Catalyst H (comparative): To a support material consisting of a 200 micron active layer of 10 mass-% MTW zeolite (39:1 Si/Ah ratio) and gamma alumina on a gamma alumina core (0.16 centimeter diameter) is added an aqueous solution of chloroplatinic acid with 2 mass-% hydrochloric acid to provide a final platinum level of 0.31 mass-% on the catalyst. The impregnated pellets are then oxidized and chloride adjusted at 565°C to yield 0.98 mass-% chloride on the catalyst, subjected to a reducing environment of hydrogen at 565°C, and sulfided with hydrogen sulfide to yield 0.09 mass-% sulfur on the catalyst. Scanning electron microscopy reveals that less than 75 percent of the platinum is contained in the outer layer.
EXAMPLE IV
Catalysts G and H are evaluated in a pilot plant for conversion of a feed stream containing 15 mass-% ethylbenzene, 25 mass-% ortho-xylene and 60 mass-% meta-xylene. The pilot plant runs are at a hydrogen to hydrocarbon ratio of 4:1. The pilot plant runs are summarized in Table 2. The product data are taken at approximately 50 hours of operation. The weight hourly space velocities are based upon grams of zeolite loaded.
TABLE 2
(Table Removed)


















EXAMPLE V
Catalyst I: A support material consisting of a 3 8 micron active layer of 67 mass-% MFI zeolite (38:1 Si/Al2 ratio) and gamma alumina binder on an inert alpha alumina core (0.11 centimeter diameter) is treated with 40 vol-% steam in air at 650°C for 6 hours. It is then contacted with an aqueous solution of perrhenic acid to give 0.36 grams Re per 100 grams of MFI-gamma alumina composition. After drying and calcination at 500°C for 2 hours in air, the catalyst is reduced in hydrogen for 4 hours at 425°C and sulfided with hydrogen sulfide to yield 0.03 mass-% sulfur on the catalyst.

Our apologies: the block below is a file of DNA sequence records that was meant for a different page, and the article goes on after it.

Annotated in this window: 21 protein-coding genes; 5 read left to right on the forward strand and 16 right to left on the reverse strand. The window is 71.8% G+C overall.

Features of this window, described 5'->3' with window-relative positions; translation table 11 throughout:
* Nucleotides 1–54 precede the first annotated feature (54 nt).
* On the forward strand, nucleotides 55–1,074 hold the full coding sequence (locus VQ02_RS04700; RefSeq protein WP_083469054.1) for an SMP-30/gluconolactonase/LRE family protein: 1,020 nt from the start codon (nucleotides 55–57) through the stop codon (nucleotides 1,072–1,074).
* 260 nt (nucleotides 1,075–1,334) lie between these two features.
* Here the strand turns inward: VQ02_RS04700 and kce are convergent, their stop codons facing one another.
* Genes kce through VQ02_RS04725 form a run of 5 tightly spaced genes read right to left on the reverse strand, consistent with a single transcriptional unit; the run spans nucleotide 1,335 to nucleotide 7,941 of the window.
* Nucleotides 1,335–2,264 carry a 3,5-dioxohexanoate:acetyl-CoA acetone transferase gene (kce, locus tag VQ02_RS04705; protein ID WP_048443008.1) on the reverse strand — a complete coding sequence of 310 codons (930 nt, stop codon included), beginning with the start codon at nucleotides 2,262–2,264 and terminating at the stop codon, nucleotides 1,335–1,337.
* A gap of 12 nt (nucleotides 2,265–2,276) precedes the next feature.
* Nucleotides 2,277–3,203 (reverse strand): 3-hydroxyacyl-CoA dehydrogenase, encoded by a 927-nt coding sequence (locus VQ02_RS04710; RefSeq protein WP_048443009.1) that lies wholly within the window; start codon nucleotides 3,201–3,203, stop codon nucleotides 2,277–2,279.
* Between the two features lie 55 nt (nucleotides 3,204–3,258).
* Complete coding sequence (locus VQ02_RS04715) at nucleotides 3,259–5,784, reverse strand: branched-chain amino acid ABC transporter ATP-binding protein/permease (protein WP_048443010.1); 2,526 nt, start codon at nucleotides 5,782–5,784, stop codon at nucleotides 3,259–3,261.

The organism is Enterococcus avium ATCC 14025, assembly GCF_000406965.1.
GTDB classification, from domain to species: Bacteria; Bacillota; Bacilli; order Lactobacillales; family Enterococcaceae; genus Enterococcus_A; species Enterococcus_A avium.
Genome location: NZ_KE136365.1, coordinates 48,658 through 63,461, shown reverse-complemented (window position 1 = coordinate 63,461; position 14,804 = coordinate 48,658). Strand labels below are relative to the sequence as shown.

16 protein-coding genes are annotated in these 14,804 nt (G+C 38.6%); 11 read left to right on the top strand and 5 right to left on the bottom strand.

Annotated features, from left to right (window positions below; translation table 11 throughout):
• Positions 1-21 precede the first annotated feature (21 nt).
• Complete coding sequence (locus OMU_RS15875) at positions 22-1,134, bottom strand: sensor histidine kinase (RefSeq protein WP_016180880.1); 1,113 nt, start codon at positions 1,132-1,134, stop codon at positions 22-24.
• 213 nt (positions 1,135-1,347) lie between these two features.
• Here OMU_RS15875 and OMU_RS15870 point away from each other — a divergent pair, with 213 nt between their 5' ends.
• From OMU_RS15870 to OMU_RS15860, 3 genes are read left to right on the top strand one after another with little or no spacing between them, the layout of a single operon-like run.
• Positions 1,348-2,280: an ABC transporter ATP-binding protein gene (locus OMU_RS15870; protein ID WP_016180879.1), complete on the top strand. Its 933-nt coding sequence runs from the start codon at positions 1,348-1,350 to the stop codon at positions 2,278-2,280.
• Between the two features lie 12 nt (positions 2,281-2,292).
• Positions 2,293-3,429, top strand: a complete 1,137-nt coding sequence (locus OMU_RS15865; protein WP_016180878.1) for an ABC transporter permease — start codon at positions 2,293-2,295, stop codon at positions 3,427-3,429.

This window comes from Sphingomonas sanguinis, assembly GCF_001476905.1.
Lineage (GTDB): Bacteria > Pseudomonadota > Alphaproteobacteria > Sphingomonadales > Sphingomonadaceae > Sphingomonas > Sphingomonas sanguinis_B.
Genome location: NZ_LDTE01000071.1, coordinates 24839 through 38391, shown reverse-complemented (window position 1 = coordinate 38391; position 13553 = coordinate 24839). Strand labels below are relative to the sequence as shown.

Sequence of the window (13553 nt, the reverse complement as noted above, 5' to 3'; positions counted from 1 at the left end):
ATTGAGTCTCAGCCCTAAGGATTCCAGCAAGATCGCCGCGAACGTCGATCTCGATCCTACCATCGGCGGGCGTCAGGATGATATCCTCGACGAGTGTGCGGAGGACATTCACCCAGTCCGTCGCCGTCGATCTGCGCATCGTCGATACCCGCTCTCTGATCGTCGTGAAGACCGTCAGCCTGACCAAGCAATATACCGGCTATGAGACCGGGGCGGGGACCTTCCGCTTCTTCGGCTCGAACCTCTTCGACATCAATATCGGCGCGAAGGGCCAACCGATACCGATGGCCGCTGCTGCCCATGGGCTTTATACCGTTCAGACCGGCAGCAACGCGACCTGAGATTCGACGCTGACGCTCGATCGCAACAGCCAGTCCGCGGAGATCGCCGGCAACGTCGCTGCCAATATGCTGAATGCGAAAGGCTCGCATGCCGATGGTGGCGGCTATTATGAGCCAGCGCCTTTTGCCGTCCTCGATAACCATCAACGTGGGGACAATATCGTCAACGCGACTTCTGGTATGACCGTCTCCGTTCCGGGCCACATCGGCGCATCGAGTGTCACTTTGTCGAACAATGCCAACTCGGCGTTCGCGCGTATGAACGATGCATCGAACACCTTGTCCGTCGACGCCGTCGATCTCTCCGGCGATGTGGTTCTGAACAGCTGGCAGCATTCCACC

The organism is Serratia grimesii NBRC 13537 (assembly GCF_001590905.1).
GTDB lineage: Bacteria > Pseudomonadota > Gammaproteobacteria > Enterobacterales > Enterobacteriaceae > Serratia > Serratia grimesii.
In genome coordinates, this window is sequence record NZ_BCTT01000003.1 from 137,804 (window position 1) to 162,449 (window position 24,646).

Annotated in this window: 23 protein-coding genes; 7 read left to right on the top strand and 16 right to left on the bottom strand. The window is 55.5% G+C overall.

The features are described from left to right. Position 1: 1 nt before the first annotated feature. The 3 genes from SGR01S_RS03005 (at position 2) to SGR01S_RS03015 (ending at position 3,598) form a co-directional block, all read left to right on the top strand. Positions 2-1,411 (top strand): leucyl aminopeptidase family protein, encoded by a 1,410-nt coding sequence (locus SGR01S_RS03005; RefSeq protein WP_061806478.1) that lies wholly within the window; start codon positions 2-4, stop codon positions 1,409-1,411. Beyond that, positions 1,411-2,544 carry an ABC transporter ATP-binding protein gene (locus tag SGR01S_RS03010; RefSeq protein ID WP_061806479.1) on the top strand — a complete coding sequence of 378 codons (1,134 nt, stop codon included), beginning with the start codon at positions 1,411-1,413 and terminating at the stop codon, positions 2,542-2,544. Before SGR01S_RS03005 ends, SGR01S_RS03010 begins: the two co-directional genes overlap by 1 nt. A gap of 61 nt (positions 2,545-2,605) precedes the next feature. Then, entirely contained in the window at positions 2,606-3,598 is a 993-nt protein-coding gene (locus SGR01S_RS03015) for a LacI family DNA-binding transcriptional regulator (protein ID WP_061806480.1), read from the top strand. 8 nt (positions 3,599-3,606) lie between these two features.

Catalyst J: A support material consisting of a 60 micron active layer of 50 mass-% MFI zeolite (38:1 Si/Al2 ratio) and gamma alumina binder on an inert alpha alumina core (0.11 centimeter diameter) is treated with 90 vol-% steam in air at 750°C for 1.5 hours. It is then ion exchanged twice with excess ammonium nitrate solution at 60°C, washed, dried and calcined in air at 550°C for 2 hours. It is then contacted with an aqueous solution of perrhenic acid to give 0.45 grams Re per 100 grams of MFI-gamma alumina composition. After drying and calcination at 500°C for 2 hours in air, the catalyst is reduced in hydrogen for 4 hours at 425°C and sulfided with hydrogen sulfide to yield 0.04 mass-% sulfur on the catalyst.
EXAMPLE VI
Catalysts I and J are evaluated in a pilot plant for conversion of a feed stream containing 15 mass-% ethylbenzene, 25 mass-% ortho-xylene and 60 mass-% meta-xylene. The pilot plant runs are at a hydrogen to hydrocarbon ratio of 4:1. The pilot plant runs are summarized in Table 3. The product data are taken at approximately 50 hours of operation. The weight hourly space velocities are based upon grams of zeolite loaded.

TABLE 3
(Table Removed)
EXAMPLE VII
Catalyst K: Steamed and calcined aluminum-phosphate-bound MFI zeolite spheres are prepared using the method of Example I in US 6,143,941. A catalyst is prepared by contacting the support with chloroplatinic acid and 5 mass-% nitric acid to give 210 mass-ppm platinum on the finished catalyst. After drying and calcining, the catalyst is reduced in hydrogen for 4 hours at 425°C.